R.D. #3 Louisville, Ohio 44641.
Whoever owned the tractor took the motor off of it.
A friend of mine was going to scrap it. Being a lover of tired iron, I brought it home. I asked, as I said, for information, near and far.
It has a wide V belt to connect the motor to gearing to propel it. I asked the previous owner when the motor was removed and what happened to the V belt pulley that was on the motor. He told me he knew where the motor was. The reason for removing it was that it would not run. I thought I was up another dark alley.
One day the phone rang and I was asked to come to his place. He had found the motor that was taken from the Shaw. The motor was free, but no spark. I took it to a friend of mine who has a mower repair business. He found a coil for it. Now it runs.
Still hoping somewhere, someplace, I was at a loss what move to make in my restoration.
I cleaned the tractor all off, replaced and repaired what I saw was damaged, then I took a long look at it and decided to figure out how to motivate it for use.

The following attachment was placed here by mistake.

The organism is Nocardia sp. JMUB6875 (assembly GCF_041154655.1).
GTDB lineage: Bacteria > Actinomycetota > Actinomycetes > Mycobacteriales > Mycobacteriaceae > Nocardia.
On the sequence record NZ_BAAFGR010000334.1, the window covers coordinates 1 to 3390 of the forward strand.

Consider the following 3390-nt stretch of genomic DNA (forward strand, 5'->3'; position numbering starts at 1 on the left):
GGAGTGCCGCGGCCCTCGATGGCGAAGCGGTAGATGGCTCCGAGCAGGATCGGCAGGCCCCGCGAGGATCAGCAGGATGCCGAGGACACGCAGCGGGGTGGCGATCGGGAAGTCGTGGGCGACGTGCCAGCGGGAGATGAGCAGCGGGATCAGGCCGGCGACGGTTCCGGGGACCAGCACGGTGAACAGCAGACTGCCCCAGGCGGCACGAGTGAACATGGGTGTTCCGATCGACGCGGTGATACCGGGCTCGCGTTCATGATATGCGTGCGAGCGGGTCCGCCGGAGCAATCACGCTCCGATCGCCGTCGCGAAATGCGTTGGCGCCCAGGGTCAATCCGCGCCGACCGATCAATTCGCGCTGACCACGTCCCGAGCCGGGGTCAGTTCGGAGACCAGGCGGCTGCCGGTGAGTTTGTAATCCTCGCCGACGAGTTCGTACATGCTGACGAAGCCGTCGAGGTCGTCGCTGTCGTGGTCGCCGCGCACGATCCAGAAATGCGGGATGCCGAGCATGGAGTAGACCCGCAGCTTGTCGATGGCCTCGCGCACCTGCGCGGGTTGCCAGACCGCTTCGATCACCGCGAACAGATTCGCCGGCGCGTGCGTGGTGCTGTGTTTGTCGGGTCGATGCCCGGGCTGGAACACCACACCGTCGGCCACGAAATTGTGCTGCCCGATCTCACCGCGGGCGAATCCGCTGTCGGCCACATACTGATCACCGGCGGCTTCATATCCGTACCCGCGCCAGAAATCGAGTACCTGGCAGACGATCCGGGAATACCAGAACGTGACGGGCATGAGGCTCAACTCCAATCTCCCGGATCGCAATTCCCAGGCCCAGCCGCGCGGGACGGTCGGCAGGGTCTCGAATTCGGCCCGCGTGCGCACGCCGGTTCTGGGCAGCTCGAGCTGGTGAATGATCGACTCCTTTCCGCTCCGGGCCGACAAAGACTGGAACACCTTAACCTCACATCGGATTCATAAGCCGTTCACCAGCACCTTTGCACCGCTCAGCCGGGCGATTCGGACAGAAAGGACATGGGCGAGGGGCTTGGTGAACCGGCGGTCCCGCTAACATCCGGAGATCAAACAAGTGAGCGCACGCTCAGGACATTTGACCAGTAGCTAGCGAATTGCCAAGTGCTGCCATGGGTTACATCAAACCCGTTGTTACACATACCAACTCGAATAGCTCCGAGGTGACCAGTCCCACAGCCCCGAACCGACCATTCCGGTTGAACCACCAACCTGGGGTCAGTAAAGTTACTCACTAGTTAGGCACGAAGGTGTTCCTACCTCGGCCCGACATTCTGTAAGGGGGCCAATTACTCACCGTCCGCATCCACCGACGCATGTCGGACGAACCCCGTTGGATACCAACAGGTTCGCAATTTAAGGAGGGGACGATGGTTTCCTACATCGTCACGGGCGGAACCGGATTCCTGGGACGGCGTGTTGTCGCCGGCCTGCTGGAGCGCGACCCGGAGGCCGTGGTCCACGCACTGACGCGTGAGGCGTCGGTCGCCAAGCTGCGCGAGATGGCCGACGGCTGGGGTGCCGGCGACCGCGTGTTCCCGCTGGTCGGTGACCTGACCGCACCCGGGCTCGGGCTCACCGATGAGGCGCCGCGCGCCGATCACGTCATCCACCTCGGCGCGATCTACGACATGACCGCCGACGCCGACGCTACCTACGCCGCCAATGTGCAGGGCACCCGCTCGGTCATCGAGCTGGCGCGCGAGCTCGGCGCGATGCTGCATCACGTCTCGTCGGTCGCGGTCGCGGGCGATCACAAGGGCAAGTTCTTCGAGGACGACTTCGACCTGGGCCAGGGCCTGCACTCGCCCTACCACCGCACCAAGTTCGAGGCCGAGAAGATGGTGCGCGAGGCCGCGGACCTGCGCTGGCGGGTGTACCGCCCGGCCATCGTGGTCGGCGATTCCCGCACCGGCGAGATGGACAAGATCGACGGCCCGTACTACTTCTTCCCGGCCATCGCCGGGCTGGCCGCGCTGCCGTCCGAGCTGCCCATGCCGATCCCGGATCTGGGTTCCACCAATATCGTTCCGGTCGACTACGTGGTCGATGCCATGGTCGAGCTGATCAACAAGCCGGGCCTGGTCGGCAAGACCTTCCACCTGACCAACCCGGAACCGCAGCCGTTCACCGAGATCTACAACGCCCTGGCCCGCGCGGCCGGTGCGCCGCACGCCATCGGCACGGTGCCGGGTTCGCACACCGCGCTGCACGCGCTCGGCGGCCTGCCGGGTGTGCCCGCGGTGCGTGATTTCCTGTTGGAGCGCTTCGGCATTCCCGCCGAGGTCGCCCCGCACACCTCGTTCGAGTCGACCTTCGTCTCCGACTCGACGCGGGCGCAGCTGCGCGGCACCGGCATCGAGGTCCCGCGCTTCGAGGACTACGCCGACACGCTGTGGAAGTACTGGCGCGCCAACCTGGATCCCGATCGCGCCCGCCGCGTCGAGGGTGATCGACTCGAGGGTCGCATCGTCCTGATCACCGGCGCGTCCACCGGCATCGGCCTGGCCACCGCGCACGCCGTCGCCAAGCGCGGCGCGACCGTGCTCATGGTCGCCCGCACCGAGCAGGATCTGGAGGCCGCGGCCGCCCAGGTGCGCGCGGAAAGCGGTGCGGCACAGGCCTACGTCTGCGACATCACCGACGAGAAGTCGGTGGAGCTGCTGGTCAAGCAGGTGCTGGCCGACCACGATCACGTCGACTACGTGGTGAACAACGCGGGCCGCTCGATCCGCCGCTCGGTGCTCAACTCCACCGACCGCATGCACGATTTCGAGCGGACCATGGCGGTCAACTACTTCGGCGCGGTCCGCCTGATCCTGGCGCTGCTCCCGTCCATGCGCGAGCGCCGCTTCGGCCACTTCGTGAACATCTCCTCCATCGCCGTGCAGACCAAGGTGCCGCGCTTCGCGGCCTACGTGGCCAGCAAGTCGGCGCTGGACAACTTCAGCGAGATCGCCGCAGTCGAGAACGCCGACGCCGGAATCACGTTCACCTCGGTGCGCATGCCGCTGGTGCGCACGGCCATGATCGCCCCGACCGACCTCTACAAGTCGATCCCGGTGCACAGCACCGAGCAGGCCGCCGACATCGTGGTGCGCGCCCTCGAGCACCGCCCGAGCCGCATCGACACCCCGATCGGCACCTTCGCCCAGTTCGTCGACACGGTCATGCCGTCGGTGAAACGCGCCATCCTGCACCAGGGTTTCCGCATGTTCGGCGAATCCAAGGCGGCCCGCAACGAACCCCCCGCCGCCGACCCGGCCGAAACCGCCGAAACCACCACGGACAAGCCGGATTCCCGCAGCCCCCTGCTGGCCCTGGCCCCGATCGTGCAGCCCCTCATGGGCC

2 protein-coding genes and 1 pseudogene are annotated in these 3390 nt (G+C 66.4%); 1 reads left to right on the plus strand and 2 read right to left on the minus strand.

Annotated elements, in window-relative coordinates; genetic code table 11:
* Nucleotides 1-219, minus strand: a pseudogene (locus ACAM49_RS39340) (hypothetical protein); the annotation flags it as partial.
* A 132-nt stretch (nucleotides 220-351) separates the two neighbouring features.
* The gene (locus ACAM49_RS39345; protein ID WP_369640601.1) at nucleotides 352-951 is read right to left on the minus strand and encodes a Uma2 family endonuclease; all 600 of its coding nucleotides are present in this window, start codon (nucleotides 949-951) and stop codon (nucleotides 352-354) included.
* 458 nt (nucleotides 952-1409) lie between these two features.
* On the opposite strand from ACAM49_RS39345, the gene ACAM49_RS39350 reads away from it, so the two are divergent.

What was needed was the bottom plate the motor sat on. Fearing using it without that plate as it hung on one end, I studied the problem and I welded a plate to the front brace, discovering that it pivoted on the frame. I measured the distance from front brace to lifting arm on back of the motor. Using my power hack saw I cut a piece to length and welded the three pieces together.
Now I have the clutch operating. Some parts and bolts were missing. I had castings made and everything that was bent was aligned to original condition. I put a new throttle cable on, as the original was taken off. Everything else is original as made.
My tractor is all painted and looks as good, or maybe better, than originally built. When I was able to take it outside I took some pictures of it to show you GEM readers.
Another rare garden tractor salvaged; too good to scrap! Shaw made good equipment. The man I got it from wants to buy it back! No way!